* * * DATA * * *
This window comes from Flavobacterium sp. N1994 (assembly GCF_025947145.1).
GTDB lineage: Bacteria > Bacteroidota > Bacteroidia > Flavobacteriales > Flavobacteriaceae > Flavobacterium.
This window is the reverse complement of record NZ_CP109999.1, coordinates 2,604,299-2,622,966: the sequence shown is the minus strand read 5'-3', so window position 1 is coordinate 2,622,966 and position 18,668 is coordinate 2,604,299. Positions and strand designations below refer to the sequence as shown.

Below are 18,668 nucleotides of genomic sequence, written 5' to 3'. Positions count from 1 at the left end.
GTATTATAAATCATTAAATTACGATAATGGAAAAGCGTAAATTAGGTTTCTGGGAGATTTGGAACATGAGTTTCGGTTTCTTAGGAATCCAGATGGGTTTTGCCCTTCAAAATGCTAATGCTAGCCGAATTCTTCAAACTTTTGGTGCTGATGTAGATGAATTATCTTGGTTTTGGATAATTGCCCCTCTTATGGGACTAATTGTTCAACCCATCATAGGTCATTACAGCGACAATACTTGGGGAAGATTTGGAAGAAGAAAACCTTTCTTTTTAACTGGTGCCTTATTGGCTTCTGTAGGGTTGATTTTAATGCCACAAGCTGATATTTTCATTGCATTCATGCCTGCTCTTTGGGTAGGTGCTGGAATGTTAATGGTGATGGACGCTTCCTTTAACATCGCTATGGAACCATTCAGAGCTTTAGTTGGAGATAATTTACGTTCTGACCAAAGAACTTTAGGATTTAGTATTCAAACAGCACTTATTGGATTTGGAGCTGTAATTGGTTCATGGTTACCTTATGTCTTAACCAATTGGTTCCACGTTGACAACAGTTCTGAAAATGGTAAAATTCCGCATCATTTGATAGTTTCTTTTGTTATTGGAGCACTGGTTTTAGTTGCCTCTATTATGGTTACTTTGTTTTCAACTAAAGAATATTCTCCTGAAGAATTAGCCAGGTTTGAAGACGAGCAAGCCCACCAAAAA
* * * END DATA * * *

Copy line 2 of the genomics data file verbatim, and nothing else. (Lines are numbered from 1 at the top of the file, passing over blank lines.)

GTDB lineage: Bacteria > Bacteroidota > Bacteroidia > Flavobacteriales > Flavobacteriaceae > Flavobacterium.